This gorgeous teddy has been the"favorite" in my collection for nearly a decade now. I won him in a very lively auction on eBay years ago. The gentleman selling this bear said he had inherited it from a 'well to do' elderly friend of his. That lady was teddy's only caretaker he thought and she intimated to him that it was a Steiff. However as teddy has not retained any identification I would like to have that either confirmed or debunked. Most of all though I would just like to know as much about him as possible. Regardless of his brand or worth today I have and will continue to love and admire his wonderful face and configuration.
14" tall and is solidly stuffed. I believe he possesses a now defunct growler in his midsection . If so this growler box maybe a double growler as it feels about 3" long. Fortunately he seems to have been cherished but throughout his entire life his mohair is still in excellent overall condition and color. I see the tiniest bit of thinning at the foot seams by the claws but that is all. His felt paw pads are fine as are all five joints and sixteen claws. I am excited at the prospect of learning more about him.
Thanking you in advance,
Hi Sandy,
The stoic and steady pose captures his magnificence. Yes, he is a Steiff. He hails from the vintage era 1951-53. The style is the "Original Teddy" and this particular model had longevity, and saw slight changes over the years. One such change was the vertical nose on the 14" (35cm) teddy. He is white and considered a rarer color mohair with the brown cord nose. The longer arms and contouring of the face suggest a more mature example. The stuffing is excelsior and the larger than normal voice box is a growler. After the war many supplies that were stored were often used to fill orders. Germany had to use the zone tag for articles that were exported, 1948-53. This tag said, "made in US Zone, Germany". Wonderful that you found a treasure with a one person ownership. That accounts for the great condition! It has the hand finished seam on the front body, four claws and the brown painted glass eyes. Margarete Steiff said only the best for our children, and she meant it! Keep all the notations you have about this bear together which contribute to his provenance.
Today, the teddy would be valued at $550.00.
Hi Brenda,
I bought this bear because of the unusual 2 buttons in his ears. It perked my curiosity and I have no idea what
I have. The buttons look strange although I knew they were blank.This bear is 18" tall, not mohair. Needs lots of love and has had some sloppy repairs. I looked it up in my Steiff Identification price guide, pg 40 and possibly hope that it's him? I hope the photos show his fur or lack of and he doesn't have any bald spots but is dirty in places.
I am so glad I ran across your website. I wasn't sure how
I was ever going to find out about him.
Thanks, Charlene
Hi Charlene,
Your newly acquired teddy bear is definitely old and considered in the antique category. However, the blank brass buttons are more of a decoration than an ID trait. It is an American manufactured toy and with the wool plush material most resembles the Miller Antiseptic teddy bear. The company was a short lived, making their teddies somewhat rare. The eyes are shoe buttons and the five claws support the age as 1907. This was known as the age of the teddy bear when everyone desired to have this toy. The finishing seam on the body is in the back, another common thread for American bruins. The stuffing is most likely excelsior with some settling of its contents over all the years. The pads are wool felt and the nose is wool cord. At 18", this is considered a large sized bear. Today the value would be around $800.00.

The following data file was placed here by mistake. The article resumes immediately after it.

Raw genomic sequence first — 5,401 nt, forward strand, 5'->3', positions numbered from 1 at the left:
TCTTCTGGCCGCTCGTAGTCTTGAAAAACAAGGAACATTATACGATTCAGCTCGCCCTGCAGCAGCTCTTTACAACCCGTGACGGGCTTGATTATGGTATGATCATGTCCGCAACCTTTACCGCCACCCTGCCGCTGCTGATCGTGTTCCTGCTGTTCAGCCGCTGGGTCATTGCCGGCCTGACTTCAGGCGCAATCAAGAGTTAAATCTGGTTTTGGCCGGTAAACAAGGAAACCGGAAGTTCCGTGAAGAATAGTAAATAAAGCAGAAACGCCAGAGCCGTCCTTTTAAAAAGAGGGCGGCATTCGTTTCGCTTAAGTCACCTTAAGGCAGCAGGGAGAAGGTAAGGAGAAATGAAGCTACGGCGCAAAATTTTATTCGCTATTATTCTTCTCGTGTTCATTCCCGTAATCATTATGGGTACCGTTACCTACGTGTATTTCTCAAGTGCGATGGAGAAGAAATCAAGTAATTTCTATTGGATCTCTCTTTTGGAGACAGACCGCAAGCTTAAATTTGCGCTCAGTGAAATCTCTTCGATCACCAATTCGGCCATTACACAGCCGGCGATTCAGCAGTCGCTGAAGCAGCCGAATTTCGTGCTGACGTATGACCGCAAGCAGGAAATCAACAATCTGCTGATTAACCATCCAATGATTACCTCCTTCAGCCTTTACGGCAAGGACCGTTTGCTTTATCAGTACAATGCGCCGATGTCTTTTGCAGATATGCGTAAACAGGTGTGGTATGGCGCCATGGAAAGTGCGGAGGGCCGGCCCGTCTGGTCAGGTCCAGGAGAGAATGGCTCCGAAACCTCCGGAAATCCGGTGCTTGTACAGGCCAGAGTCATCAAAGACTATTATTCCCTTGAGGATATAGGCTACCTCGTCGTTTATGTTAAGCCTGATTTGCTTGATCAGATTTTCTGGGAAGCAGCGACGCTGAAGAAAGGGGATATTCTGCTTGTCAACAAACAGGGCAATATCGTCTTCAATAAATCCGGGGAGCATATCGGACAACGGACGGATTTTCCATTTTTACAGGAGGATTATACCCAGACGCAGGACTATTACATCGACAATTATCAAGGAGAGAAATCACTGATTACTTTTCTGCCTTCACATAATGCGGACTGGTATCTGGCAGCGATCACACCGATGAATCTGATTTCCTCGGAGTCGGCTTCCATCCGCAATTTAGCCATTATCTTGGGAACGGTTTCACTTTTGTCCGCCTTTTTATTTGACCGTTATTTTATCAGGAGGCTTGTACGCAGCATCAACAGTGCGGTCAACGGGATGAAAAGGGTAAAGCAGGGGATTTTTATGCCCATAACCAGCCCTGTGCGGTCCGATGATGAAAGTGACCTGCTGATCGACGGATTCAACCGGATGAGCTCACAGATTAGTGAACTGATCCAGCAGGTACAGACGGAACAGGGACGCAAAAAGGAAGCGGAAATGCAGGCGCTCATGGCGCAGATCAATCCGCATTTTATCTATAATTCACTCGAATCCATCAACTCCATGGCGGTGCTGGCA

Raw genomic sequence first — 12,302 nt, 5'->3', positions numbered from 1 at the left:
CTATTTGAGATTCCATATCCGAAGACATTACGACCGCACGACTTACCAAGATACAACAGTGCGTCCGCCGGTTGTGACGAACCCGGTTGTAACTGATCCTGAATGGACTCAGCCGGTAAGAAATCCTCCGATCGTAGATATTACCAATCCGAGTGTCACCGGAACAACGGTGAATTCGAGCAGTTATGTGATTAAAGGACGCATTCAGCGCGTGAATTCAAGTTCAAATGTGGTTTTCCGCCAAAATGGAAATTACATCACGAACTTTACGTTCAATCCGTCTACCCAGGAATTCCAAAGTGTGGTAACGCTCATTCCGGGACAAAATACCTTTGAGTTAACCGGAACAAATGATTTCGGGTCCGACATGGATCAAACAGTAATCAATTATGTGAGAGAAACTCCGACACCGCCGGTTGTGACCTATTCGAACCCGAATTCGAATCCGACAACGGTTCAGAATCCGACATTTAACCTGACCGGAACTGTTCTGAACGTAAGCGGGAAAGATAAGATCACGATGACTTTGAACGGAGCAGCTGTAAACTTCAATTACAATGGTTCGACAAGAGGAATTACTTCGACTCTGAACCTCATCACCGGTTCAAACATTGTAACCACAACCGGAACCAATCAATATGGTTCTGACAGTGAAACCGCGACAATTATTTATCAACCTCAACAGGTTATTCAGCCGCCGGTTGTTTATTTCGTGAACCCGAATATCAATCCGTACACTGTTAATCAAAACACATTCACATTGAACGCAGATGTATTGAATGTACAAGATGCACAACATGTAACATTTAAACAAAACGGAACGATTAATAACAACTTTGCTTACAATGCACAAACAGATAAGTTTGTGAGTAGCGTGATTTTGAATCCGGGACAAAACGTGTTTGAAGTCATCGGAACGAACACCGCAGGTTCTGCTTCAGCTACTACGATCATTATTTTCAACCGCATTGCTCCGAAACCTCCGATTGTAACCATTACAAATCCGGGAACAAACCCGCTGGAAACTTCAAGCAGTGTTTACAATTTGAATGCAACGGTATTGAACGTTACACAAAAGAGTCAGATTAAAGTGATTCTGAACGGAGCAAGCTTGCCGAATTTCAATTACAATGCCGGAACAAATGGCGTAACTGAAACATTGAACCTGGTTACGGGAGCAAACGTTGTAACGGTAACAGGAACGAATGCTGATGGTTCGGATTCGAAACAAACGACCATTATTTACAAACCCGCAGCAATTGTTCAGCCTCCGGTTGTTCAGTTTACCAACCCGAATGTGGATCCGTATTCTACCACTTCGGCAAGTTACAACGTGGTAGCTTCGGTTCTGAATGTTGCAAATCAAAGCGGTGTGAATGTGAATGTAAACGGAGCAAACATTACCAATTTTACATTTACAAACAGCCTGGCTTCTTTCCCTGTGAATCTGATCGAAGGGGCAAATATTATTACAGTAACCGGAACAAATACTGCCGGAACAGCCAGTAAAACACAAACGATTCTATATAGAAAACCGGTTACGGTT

Hi Brenda,
I bought this bear at our local consignment shop. He came with a bit of provenance that says he belonged to a woman who was born on October 27, 1905. Bear is 12” in length when laid flat and measured from the tip of an ear to the foot on the same side. His arms, legs and head move/ swivel. He is crunchy when squeezed and I believe there is something solid in his center, but I can’t be sure; it might just be packed filling. His eyes are solid black. His fur appears to be mohair.
He has stitched claws on all four paws. His pads are felt-like and appear to be in pretty good condition. The button is puzzling. It reads “Steiff,” does not have the long “f,” but appears to be one of the iron/nickel plated buttons since it attracted a magnet I held to it. It is difficult to ascertain whether the diameter of the button is 3/16” or ¼”.

Thank you in advance,
Hi Laura,
Interesting that the birth date of the original owner to coincide with Teddy Roosevelt's birthday which is Oct. 27th! Your original Steiff teddy bear dates to 1907 with the shoe button eyes, felt pads and four claws on the hands and feet. The nickel plated iron button was used after the blank button and elephant button. It has a magnetic force. Usually, the FF underscored button is the norm, with the FF trailing in effect. Perhaps this area is worn, from the metal. There is some damage to the wool felt pads and with careful sewing could ensure the contents will not leak. So, the original owner got him for her 2nd birthday and the bear is considered an antique, over 100 years old. At 12" it is still considered small, as the doll size is 10". Measuring teddies while they are on their backs, from the top of the head to the heal of the foot, insures a proper length. He is stuffed with excelsior and has